Korea as a Newly developed Asian Country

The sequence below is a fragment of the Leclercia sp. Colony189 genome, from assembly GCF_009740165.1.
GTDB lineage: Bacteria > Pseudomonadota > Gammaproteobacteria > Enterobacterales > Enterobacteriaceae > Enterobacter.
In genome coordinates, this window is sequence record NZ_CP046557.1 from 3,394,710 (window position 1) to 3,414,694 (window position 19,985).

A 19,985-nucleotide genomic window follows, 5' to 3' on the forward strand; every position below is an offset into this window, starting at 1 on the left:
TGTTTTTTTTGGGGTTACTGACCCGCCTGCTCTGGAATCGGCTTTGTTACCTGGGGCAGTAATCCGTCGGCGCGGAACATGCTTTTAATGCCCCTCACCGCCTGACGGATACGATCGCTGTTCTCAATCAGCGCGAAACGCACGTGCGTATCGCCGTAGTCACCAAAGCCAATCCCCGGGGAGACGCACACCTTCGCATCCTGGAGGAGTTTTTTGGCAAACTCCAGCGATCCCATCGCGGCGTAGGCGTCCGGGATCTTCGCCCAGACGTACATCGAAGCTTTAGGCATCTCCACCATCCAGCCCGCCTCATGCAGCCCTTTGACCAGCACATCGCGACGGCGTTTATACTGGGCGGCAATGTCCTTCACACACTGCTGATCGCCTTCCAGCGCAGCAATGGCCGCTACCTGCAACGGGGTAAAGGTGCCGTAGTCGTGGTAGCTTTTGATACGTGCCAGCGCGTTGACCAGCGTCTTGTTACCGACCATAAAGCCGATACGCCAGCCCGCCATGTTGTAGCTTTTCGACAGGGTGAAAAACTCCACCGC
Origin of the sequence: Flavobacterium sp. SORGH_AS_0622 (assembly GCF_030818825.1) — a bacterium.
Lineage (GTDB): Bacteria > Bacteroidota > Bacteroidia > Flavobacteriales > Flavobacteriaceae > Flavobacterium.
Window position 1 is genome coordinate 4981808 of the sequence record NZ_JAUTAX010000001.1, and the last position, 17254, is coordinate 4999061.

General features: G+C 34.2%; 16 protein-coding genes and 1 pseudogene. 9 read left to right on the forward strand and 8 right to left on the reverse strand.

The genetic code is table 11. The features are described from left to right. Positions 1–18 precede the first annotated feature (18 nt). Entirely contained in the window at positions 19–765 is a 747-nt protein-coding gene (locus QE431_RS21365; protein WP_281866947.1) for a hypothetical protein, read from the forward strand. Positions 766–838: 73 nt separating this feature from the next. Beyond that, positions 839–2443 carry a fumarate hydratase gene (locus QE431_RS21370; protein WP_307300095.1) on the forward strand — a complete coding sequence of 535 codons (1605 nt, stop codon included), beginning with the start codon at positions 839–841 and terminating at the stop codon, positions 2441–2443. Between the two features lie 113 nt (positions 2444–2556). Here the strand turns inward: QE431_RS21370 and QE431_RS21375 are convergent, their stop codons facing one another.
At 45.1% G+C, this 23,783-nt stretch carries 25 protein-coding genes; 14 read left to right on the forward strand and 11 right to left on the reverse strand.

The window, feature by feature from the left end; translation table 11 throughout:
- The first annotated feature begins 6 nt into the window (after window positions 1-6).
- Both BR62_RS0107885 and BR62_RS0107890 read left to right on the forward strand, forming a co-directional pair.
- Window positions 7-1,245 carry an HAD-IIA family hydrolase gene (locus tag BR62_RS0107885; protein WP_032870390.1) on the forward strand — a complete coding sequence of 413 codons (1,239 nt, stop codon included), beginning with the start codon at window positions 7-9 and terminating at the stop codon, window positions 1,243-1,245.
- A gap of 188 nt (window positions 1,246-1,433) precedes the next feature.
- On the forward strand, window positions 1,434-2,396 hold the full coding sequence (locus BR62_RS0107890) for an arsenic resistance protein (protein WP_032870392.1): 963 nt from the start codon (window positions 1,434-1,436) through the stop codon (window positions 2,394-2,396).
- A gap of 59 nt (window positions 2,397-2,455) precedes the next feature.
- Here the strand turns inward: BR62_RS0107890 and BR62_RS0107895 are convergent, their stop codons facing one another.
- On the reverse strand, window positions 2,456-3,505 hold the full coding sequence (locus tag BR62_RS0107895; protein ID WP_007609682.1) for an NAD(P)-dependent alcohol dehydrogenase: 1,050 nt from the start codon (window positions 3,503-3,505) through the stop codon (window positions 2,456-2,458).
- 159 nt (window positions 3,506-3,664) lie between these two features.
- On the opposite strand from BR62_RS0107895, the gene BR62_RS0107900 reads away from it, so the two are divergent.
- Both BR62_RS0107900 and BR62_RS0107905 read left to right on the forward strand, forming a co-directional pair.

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International Next-Generation Leaders Program Republic of Korea, October 29th – November 5th 2006 Korea as a Newly Developed Asian Country: Prospects, Challenges and Korea- Europe Relations (by Dr. Martin S. Ledolter, LL.M.) Over the last decade, the European Union and the Republic of Korea, i.e. South Korea, have not only shown an increasing interest in each other’s security and prosperity, but have carefully and thoroughly formed an increasingly solid and broad-based partnership, whereof, as a member of the 2006 International Next-Generation Leaders Program, I myself bore witness in the fall of the year 2006 on the occasion of a week long magnificent program perfectly organized by the National Strategy Institute and sponsored by the Korea Foundation. The development of democracy and respect for human rights in the Republic of Korea has created an increasing number of shared political values with the European Union. Moreover, progress in European integration has led to an increasing range of political, economic and social issues being undertaken at the EU level in relations with other countries, thus creating further areas for co-operation as also stressed out by H.E. Yrjö Kim David Luotonen, the incumbent Ambassador of Finland to the Republic of Korea during a Luncheon Session on the second day of the program. As the process of European integration and enlargement have made the EU the world’s largest economy and leading trade bloc, South Korea’s development process has taken it from sheer poverty to become the world’s tenth largest economy in but four decades, as remarked by Prof. Choong Soo Kim from Kyung Hee University. The size of the two economies has facilitated profitable economic interaction. In 2004 bilateral trade between the EU and South Korea reached 45.9 billion Euro and already in 2005 the EU was Korea’s second largest export market and held the largest stock of foreign investment in the country. South-Korea is both geographically and culturally well located for constituting a bridge for investment in Northeast Asia and this is considered a priority by its leaders. As a principal foreign investor to South-Korea, the EU plays an important part in this process. Dr. Martin S. Ledolter, LL.M. International Next-Generation Leaders Program Republic of Korea, October 29th – November 5th 2006 The on-going structural reforms to which the South-Korean Government is committed, and that are strongly supported by the EU, should contribute to further improving the investment climate in South-Korea and assuring that the European Union as the largest foreign investor to South-Korea in terms of cumulative total since 1962 will further enlarge its foothold on the Peninsula. Interestingly enough, as my fellow colleagues and I found out during our Country Tour Program, the main EU exports to South-Korea in the year 2003 were power generating machinery, chemicals, transport material and ITA equipment, whereas these days the main imports from South-Korea to the EU are not only ITA equipment, transport material, textiles and clothing, but also power generating machinery as we have learned during a spectacular tour at the Doosan Heavy Industries & Construction Co. premises in Gyeongsangnam-do. Not only Doosan Heavy Industries & Construction Co., but also STX Shipbuilding Co., Ltd. and LG Philips gave the members of the International Next-Generation Leaders Program an idea as to why - despite the strong EU - South-Korea trade relations - there has been a structural EU deficit since the late 1990s. To another extent, however, this deficit may also be attributed to the difficulties EU companies have in accessing and operating in the South-Korean market as South-Korean requirements for products and services often create barriers to trade. Thus, as vividly discussed with Prof. Chong Wook Chung from Seoul National University during a Luncheon Session, one of the main interests of the EU is to facilitate bilateral trade not only by supporting any such reforms but also by strong expert level co- operation in order to remove the existing trade barriers especially with regard to the preparation and application of requirements to products or services or protection of intellectual property rights or uncompetitive practises and to prevent new ones from appearing. According to Prof. Choong Soo Kim, bilateral/regional Free Trade Agreement initiatives are gathering momentum and have become an established part of Korea's trade policy. Set against a trend of market driven and rapidly increasing regional interdependence of Dr. Martin S. Ledolter, LL.M. International Next-Generation Leaders Program Republic of Korea, October 29th – November 5th 2006 trade and investment in Northeast Asia (in particular among the core countries China, Japan, and South Korea), the Republic of Korea has performed a fundamental shift away from an exclusive reliance on multilateral trade negotiations towards parallel bilateral/regional FTA initiatives. Thus, it seems that South Korea continues to affirm her 'belief in the primacy of the multilateral trading system'. Brought in context with the EU, however, it is vital that regionalism in East Asia remains open beyond the region and supportive of the multilateral trading system. Both the EU and South-Korea have clearly benefited from the multilateral trading system and are in positions to reap more benefits from further liberalization of international trade. Like the EU, South-Korea has clear offensive interests in the DDA in terms of enhancing market access for industrial products, anti- dumping rules and services. The EU and South-Korea are important trading partners and committed proponents of the multilateral trading system but, and that I came to acknowledge during the continuation of the International Next-Generation Leaders Program, both parties must realise that they should not be complacent and expect trade relations to improve by themselves. There are two avenues to facilitate trade and investment flows between the EU and South-Korea relating to both multilateral and bilateral action. Thus, the EU and South-Korea will need to assess what implications the increasing number of free trade agreements globally and especially in Asia will have on the bilateral trade relations and adjust the bilateral cooperation accordingly. *** Last, but certainly not least, I would like to genuinely thank both the National Strategy Institute and the Korea Foundation for a magnificent International Next-Generation Leaders Program that is second to no other program I have ever participated in and for further strengthening the close European-South Korean bonds. Dr. Martin S. Ledolter, LL.M.